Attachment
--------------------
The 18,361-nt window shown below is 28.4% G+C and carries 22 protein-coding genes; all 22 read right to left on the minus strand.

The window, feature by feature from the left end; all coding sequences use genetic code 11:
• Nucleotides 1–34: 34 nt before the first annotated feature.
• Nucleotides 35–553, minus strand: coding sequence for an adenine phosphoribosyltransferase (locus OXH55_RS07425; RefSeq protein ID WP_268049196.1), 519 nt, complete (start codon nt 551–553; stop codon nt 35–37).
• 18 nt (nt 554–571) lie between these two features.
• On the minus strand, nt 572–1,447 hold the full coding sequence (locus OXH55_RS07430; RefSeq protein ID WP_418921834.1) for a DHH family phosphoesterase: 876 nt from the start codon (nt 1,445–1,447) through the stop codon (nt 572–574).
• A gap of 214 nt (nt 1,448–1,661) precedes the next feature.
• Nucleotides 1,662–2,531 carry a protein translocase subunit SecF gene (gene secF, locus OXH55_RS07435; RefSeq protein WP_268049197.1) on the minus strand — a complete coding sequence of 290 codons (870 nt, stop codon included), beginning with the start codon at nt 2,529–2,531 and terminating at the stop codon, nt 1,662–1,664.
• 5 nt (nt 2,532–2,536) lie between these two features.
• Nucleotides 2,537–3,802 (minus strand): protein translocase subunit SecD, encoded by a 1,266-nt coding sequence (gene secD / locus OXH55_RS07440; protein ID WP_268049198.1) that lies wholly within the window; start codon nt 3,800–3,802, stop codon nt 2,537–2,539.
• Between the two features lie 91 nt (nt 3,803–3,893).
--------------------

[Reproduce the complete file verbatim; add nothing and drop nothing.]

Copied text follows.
The 18,361-nt window shown below is 28.4% G+C and carries 22 protein-coding genes; all 22 read right to left on the minus strand.

The window, feature by feature from the left end; all coding sequences use genetic code 11:
• Nucleotides 1–34: 34 nt before the first annotated feature.
• Nucleotides 35–553, minus strand: coding sequence for an adenine phosphoribosyltransferase (locus OXH55_RS07425; RefSeq protein ID WP_268049196.1), 519 nt, complete (start codon nt 551–553; stop codon nt 35–37).
• 18 nt (nt 554–571) lie between these two features.
• On the minus strand, nt 572–1,447 hold the full coding sequence (locus OXH55_RS07430; RefSeq protein ID WP_418921834.1) for a DHH family phosphoesterase: 876 nt from the start codon (nt 1,445–1,447) through the stop codon (nt 572–574).
• A gap of 214 nt (nt 1,448–1,661) precedes the next feature.
• Nucleotides 1,662–2,531 carry a protein translocase subunit SecF gene (gene secF, locus OXH55_RS07435; RefSeq protein WP_268049197.1) on the minus strand — a complete coding sequence of 290 codons (870 nt, stop codon included), beginning with the start codon at nt 2,529–2,531 and terminating at the stop codon, nt 1,662–1,664.
• 5 nt (nt 2,532–2,536) lie between these two features.
• Nucleotides 2,537–3,802 (minus strand): protein translocase subunit SecD, encoded by a 1,266-nt coding sequence (gene secD / locus OXH55_RS07440; protein ID WP_268049198.1) that lies wholly within the window; start codon nt 3,800–3,802, stop codon nt 2,537–2,539.
• Between the two features lie 91 nt (nt 3,803–3,893).